will be a component of what is measured in the estimated treatment impact; and
- given the number of programs which can run concurrently for the
Indigenous population, it is very difficult to evaluate any single program in a
particular Indigenous community.
The NJCEOs also commented on evaluation of Indigenous programs and
stated that 'without robust evaluations of Indigenous justice programs which
demonstrate quantitative outcomes, it will be difficult for Australian
governments to develop and confidently implement justice reinvestment
Examples of existing programs
While there are substantial difficulties in undertaking evaluations, the
effectiveness of some existing programs have been evaluated. The following
discussion looks at programs in the areas of diversion within the justice
system; post-release strategies; and the social determinants of crime.
The 2006 review of the Western Australia Drug Court found that the Drug
Court was more expensive than a community-based order but far less costly than
a custodial order. However, savings of approximately $67,000 per Drug Court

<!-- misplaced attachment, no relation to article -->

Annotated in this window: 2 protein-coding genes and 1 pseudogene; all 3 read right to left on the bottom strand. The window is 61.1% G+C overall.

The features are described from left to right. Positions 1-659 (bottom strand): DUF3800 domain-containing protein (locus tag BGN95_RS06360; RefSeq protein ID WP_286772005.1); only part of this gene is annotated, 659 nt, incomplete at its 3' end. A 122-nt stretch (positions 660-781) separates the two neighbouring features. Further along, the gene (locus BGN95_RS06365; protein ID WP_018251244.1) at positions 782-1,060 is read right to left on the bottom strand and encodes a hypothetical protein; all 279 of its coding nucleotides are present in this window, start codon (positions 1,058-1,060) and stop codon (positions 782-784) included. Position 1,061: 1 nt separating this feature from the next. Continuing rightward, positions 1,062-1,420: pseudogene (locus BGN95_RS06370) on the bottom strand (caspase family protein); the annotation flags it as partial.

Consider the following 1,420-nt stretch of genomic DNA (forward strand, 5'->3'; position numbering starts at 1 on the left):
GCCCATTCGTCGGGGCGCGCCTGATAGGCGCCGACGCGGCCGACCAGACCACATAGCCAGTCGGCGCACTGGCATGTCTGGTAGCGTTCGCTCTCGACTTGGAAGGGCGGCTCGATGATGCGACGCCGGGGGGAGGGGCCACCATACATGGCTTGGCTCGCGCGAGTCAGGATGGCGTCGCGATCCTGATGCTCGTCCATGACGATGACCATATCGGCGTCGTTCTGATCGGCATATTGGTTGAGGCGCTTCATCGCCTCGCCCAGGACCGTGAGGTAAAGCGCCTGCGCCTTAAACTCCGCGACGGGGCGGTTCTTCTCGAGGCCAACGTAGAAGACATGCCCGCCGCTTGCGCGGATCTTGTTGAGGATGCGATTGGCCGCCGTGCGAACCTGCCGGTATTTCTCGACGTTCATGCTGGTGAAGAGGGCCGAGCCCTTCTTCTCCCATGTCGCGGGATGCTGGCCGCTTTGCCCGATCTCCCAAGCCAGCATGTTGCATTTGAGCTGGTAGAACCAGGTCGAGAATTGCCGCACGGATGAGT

client were calculated based on a comparison of the sentence received and that
which the person would have received if not involved with the program. When the
lower reoffending rates of Drug Court participants were taken into account, the
study estimated that each fresh offending episode cost the Drug Court just over
$36,000 compared with $43,000 for the community-based group and $47,000 for the
prison group, thus rendering the Drug Court more cost effective than the other
options. In addition, Drug Court involvement had a beneficial effect on
recidivism with participants being 17 per cent less likely to return to correction
than prisoners and 10.4 per cent less likely than those on community
The committee was also provided with the recently completed economic
analysis for Aboriginal and Torres Strait Islander offenders in relation to
prison versus residential treatment. The analysis was undertaken by Deloitte
Access Economics on behalf of the National Indigenous Drug and Alcohol
Committee of the Australian National Council on Drugs. The cost-benefit
analysis found considerable benefits associated with the diversion of
Indigenous offenders into community residential drug and alcohol rehabilitation
services instead of incarceration. These benefits were not only financial but